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Roundup case fails to make cut at SCOTUS


The U.S. Supreme Court is not taking the appeal of Edwin Hardeman v. Monsanto.

The first federal Roundup case tried before U.S. District Judge Vince Chhabria in San Francisco, Hardeman v. Monsanto, returned a jury award of $80 million, which was subsequently reduced to $25 by the judge.

Along with another 1,600 plaintiff lawsuits, Edwin Hardeman claimed it was exposure to Monsanto’s Roundup herbicide and its active ingredient glyphosate that caused their non-Hodgkin lymphoma (NHL) illnesses.

As one of the early Roundup cases, agriculture groups, including the American Farm Bureau Federation, American Soybean Association, National Corn Growers Association, National Association of Wheat Growers, and National Cotton Council, wanted Hardeman reviewed by the high court.  

The agriculture community is primarily concerned about how the Hardeman case pertains to state glyphosate health warnings:

However, the U.S. Supreme Court has now denied the writ of certiorari petition to hear the case Monsanto v. Hardeman, which pertains to state glyphosate health warnings:

“We are disappointed the Supreme Court has decided not to hear this case, which has significant implications for our global food supply and science-based regulation,” said the ag groups in a jointly released statement.”With the conflict in Ukraine threatening food security around the world and the persistent dangers posed by climate change, too much is on the line to allow the emergence of an unscientific patchwork of state pesticide labels that would threaten grower access to tools needed for productive, sustainable farming. We will be discussing the implications of the court’s announcement and will determine what reforms may be needed to ensure a patchwork of state labels does not jeopardize grower access to these vital tools or science-based pesticide regulation.”

On May 23, the groups sent a letter signed by 54 agricultural groups to President Biden urging him to withdraw a Solicitor General’s brief submitted to the Supreme Court advising against taking up the case. In a disturbing departure from previous bipartisan administrative policy, the Solicitor General’s brief argues that federal pesticide registration and labeling requirements do not preclude states from imposing additional labeling requirements, even if those requirements run counter to federal findings. The groups will be considering today’s decision and what additional reforms may be needed to prevent a patchwork of state labeling requirements from disrupting commerce and undermining science-based pesticide regulation.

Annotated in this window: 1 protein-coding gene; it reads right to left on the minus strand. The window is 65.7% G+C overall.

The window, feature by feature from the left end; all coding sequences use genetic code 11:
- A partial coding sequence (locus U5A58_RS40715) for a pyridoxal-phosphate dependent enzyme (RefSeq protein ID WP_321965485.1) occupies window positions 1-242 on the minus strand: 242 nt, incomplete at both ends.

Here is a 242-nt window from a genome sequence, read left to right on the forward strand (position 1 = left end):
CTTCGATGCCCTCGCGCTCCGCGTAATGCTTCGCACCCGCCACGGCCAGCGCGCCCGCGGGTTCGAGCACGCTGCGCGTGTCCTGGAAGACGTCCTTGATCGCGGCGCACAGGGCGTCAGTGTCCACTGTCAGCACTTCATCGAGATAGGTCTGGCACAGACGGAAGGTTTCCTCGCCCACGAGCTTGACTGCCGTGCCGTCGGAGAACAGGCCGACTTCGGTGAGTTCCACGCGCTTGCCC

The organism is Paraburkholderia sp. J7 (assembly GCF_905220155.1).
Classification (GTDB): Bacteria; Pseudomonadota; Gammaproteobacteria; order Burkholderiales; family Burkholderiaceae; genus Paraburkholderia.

The American Soybean Association represents U.S. soybean farmers on domestic and international policy issues important to the soybean industry. ASA has 26 affiliated state associations representing 30 soybean-producing states and more than 500,000 soybean farmers. More information at soygrowers.com.

The American Farm Bureau Federation is the nation’s largest general farm organization with member families in all 50 states and Puerto Rico. Learn more at fb.org.

The National Cotton Council, based in Memphis, serves as the unifying force in working with policymakers to ensure cotton’s interests are heard. The NCC’s mission is ensuring the industry’s ability to compete more effectively and profitably in the raw cotton, oilseed, and U.S.-manufactured product markets at home and abroad. More at cotton.org.

Founded in 1957, the National Corn Growers Association represents nearly 40,000 dues-paying corn farmers nationwide and the interests of more than 300,000 growers who contribute through corn checkoff programs in their states. NCGA and its state organizations work together to create and increase opportunities for corn growers. For more information, visit ncga.com.

The National Association of Wheat Growers is the primary policy representative in Washington, D.C., for wheat growers, working to ensure a better future for America’s growers, the industry and the general public. NAWG works with a team of 20 state wheat grower organizations to benefit the wheat industry at the national level. From their offices on Capitol Hill, NAWG’s staff members are in constant contact with state association representatives, NAWG grower leaders, Members of Congress, Congressional staff members, Administration officials, and the public. More at wheatworld.org

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